Well, I would have guessed pixels, and I would have been wrong. The printed page seems to be rising from the paper ashes (no pun intended) and reclaiming some part of the reading market lost to the digital media in recent years. The American Booksellers Association counted 1,712 member stores in 2,227 locations in 2015, up from 1,410 in 1,660 locations five years ago. Publishers are once again investing in their infrastructure for print books.
Paperback sales rose by 8.4 peecent during the first five months of this year. Maybe we all need to be more sensorially engaged in the reading of a book than we would like to admit. Flipping through the pages, or perhaps even the different aromas of well-worn pages or freshly printed texts, are part of sensations of reading that we now miss. The printed words themselves may take us different places as we read, and maybe the relative permanence of the printed pages gives us some assurance that we can always visit there again whenever we wish.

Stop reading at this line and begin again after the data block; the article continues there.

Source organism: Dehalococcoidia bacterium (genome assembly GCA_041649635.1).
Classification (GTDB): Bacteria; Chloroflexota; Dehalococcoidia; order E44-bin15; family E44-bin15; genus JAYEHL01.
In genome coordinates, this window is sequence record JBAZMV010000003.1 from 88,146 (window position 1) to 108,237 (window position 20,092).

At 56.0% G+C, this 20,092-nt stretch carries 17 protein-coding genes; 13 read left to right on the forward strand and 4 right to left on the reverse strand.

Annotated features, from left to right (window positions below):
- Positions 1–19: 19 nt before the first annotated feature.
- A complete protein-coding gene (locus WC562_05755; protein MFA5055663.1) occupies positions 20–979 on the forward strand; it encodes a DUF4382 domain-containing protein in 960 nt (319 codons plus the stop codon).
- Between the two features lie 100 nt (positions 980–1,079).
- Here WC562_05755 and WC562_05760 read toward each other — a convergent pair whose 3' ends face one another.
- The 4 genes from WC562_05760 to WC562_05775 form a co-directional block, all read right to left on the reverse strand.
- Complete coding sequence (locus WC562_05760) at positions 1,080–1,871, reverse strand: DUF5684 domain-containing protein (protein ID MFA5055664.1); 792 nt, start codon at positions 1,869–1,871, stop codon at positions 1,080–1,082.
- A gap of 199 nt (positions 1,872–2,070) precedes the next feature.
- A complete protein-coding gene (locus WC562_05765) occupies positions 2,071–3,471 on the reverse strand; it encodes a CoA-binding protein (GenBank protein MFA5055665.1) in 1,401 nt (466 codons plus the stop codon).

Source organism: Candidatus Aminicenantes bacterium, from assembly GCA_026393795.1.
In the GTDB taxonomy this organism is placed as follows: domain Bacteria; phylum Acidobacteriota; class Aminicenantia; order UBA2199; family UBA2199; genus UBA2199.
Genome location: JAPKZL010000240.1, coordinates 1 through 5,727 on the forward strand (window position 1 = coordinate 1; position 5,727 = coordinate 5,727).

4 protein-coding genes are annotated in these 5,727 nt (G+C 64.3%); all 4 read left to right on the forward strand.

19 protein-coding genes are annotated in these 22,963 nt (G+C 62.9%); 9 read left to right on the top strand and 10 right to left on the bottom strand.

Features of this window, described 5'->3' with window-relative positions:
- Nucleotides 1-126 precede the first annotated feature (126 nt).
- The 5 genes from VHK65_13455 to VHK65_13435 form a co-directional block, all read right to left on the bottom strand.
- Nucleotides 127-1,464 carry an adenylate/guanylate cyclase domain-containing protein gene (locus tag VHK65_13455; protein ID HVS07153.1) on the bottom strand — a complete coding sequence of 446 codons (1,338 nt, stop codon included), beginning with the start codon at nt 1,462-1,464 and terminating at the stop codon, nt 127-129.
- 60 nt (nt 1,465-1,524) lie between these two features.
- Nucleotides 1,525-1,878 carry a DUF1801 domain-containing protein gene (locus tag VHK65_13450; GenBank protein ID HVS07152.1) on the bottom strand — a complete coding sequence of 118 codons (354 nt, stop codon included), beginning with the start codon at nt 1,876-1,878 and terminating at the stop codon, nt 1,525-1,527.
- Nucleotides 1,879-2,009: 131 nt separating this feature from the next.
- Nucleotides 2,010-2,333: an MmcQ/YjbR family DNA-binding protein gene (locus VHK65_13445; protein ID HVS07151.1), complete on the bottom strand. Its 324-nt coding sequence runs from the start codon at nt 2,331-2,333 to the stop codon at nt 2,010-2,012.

Arguably the digital page can always be retrieved and personal comments and notations retained in the digital device of our choosing. And we can still share these observations and asides digitally across the Internet or even join the local Book Club, but still something seems to be missing. Maybe it’s that old human touch when someone hands you a book that they have enjoyed (with notations included) and shares that experience with you.